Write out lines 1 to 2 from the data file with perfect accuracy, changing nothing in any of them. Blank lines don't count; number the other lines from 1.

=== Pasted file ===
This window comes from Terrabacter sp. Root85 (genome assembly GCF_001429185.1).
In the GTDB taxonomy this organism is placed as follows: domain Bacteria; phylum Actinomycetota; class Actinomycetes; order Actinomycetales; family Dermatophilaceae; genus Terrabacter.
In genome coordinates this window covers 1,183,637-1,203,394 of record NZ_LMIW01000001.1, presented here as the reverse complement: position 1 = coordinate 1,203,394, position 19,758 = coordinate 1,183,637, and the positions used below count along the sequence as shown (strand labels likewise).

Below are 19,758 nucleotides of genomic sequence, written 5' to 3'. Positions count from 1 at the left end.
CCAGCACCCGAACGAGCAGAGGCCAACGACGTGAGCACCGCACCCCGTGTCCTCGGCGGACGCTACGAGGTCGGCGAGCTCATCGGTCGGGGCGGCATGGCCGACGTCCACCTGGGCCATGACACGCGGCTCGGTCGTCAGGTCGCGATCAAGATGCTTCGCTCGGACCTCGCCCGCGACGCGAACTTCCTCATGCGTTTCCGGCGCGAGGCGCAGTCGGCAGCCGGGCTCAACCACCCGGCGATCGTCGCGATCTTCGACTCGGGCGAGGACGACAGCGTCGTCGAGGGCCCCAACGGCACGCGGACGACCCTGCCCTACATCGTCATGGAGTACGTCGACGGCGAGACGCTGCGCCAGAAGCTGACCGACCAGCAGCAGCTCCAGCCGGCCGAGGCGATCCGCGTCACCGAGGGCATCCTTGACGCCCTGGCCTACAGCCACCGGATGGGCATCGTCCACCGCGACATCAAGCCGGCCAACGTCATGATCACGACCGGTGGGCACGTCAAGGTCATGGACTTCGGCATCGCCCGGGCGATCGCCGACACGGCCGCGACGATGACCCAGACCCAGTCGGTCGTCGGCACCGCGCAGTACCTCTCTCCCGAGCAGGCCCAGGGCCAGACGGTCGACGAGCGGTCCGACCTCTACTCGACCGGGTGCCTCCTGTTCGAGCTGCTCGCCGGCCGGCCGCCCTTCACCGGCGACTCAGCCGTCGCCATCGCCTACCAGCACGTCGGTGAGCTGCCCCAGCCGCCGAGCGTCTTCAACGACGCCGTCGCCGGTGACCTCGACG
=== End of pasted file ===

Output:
This window comes from Terrabacter sp. Root85 (genome assembly GCF_001429185.1).
In the GTDB taxonomy this organism is placed as follows: domain Bacteria; phylum Actinomycetota; class Actinomycetes; order Actinomycetales; family Dermatophilaceae; genus Terrabacter.